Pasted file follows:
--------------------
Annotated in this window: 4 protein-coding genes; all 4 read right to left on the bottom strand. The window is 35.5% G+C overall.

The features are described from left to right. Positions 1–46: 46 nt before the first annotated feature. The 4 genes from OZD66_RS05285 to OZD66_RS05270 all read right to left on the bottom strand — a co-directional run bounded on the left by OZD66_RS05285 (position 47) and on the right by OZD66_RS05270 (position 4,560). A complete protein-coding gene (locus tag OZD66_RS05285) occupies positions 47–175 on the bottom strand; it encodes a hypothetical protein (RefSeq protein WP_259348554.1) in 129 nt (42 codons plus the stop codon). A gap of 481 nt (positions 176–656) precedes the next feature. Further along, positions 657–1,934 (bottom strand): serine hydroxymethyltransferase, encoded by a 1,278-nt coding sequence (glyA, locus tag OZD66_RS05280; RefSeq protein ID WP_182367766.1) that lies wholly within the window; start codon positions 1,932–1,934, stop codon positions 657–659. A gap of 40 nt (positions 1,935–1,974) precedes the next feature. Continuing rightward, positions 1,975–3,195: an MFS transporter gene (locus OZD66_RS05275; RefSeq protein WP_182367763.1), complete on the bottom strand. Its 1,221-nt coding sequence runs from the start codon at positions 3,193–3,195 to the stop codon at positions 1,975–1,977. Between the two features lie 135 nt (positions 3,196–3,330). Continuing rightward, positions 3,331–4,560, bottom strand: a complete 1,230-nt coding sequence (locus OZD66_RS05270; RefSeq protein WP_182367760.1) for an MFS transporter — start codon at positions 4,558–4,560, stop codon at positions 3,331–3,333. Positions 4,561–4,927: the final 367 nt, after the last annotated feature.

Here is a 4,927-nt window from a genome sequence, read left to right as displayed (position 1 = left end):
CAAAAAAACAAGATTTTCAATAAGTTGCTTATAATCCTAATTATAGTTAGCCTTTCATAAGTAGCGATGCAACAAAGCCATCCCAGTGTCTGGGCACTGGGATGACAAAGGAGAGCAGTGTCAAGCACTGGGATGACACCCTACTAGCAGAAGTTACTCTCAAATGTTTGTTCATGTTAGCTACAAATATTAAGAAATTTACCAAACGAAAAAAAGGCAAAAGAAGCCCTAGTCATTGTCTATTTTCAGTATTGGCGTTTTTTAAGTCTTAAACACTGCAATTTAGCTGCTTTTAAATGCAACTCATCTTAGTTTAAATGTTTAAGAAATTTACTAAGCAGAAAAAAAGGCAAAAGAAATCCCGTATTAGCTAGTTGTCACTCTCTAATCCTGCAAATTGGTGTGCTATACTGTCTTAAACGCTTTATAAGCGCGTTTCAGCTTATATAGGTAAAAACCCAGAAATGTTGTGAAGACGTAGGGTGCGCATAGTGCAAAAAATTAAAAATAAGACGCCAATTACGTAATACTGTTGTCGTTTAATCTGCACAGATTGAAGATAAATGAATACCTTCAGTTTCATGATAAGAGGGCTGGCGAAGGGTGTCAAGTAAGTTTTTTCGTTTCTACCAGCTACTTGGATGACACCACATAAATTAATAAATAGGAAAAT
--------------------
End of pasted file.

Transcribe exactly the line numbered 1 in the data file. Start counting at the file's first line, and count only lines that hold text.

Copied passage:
Annotated in this window: 4 protein-coding genes; all 4 read right to left on the bottom strand. The window is 35.5% G+C overall.